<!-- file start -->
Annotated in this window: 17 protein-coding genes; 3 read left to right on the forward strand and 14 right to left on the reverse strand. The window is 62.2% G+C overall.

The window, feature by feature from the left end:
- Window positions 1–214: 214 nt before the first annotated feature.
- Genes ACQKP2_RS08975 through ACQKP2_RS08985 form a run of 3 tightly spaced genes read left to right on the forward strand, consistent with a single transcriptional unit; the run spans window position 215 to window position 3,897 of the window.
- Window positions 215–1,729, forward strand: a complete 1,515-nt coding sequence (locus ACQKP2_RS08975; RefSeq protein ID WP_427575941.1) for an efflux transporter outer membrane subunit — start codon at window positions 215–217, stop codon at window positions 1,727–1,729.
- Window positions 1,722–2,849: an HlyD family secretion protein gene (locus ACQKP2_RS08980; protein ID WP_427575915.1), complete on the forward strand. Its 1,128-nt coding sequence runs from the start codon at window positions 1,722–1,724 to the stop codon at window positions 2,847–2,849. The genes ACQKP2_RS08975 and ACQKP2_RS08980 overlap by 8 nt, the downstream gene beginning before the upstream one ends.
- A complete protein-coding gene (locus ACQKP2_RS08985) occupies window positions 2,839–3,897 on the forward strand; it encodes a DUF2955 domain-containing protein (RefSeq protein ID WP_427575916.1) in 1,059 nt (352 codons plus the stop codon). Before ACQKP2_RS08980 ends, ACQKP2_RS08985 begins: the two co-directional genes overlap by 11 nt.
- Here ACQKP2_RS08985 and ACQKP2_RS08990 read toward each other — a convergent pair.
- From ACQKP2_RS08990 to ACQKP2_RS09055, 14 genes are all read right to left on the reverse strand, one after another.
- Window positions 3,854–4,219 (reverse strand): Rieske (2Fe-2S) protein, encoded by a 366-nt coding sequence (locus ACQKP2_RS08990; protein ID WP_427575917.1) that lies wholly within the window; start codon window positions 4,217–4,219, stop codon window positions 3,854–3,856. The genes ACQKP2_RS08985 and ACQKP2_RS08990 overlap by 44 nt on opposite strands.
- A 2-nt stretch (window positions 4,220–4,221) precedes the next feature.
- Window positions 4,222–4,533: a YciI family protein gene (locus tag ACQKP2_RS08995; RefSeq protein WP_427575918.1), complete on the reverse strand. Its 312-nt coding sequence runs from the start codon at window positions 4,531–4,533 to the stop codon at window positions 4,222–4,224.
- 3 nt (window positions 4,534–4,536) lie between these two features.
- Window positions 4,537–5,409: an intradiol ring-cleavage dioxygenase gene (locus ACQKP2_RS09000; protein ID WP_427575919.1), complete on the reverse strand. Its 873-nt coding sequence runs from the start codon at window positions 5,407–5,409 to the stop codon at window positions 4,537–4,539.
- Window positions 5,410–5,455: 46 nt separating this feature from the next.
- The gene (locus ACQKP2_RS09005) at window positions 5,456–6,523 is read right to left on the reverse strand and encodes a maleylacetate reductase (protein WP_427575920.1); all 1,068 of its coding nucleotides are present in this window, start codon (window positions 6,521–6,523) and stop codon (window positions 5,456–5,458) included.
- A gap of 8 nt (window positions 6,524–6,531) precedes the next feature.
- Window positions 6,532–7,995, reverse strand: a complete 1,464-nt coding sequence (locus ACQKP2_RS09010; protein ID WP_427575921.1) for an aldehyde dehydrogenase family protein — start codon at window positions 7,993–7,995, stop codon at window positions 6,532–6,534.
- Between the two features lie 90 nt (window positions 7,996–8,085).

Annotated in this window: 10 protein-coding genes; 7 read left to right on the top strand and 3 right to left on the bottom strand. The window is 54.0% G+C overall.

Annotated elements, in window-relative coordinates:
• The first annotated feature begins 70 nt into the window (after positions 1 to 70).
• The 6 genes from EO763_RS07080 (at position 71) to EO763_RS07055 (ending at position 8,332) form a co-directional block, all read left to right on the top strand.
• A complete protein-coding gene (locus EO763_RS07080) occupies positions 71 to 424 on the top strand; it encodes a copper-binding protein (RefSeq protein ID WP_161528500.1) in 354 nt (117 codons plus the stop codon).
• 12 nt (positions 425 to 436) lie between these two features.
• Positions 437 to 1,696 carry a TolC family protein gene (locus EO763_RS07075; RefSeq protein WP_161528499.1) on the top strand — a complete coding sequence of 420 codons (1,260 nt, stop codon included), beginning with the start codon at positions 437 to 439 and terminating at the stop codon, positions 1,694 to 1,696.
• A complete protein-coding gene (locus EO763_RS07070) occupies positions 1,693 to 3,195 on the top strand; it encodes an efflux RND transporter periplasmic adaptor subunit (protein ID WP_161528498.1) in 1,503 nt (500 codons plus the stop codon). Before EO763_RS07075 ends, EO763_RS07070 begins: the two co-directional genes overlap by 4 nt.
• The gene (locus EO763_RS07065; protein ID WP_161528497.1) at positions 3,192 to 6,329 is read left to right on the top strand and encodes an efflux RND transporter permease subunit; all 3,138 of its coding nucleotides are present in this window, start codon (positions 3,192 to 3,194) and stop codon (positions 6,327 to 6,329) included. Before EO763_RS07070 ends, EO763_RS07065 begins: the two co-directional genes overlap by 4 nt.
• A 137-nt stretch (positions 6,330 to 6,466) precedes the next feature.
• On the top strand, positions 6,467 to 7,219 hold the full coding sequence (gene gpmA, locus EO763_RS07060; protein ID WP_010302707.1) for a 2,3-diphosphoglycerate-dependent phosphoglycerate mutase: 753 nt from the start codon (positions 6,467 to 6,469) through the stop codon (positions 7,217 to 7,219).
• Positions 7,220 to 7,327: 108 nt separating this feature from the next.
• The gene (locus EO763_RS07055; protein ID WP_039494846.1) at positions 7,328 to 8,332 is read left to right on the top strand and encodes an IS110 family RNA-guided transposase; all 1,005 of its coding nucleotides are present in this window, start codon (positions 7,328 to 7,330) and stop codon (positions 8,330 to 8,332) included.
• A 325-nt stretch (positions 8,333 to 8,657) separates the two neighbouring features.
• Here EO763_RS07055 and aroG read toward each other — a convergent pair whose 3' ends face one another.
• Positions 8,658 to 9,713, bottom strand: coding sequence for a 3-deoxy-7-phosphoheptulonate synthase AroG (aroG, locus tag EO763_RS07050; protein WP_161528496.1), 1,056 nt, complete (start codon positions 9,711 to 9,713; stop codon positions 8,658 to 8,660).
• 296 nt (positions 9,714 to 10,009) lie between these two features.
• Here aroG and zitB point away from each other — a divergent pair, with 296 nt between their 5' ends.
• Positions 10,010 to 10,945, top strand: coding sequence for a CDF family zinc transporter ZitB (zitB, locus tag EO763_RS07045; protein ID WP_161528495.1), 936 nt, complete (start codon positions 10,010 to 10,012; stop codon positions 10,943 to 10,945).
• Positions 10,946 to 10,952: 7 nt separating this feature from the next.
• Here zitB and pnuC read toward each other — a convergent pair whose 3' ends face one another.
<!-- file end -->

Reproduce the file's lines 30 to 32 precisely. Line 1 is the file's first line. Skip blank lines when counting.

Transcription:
• On the top strand, positions 6,467 to 7,219 hold the full coding sequence (gene gpmA, locus EO763_RS07060; protein ID WP_010302707.1) for a 2,3-diphosphoglycerate-dependent phosphoglycerate mutase: 753 nt from the start codon (positions 6,467 to 6,469) through the stop codon (positions 7,217 to 7,219).
• Positions 7,220 to 7,327: 108 nt separating this feature from the next.
• The gene (locus EO763_RS07055; protein ID WP_039494846.1) at positions 7,328 to 8,332 is read left to right on the top strand and encodes an IS110 family RNA-guided transposase; all 1,005 of its coding nucleotides are present in this window, start codon (positions 7,328 to 7,330) and stop codon (positions 8,330 to 8,332) included.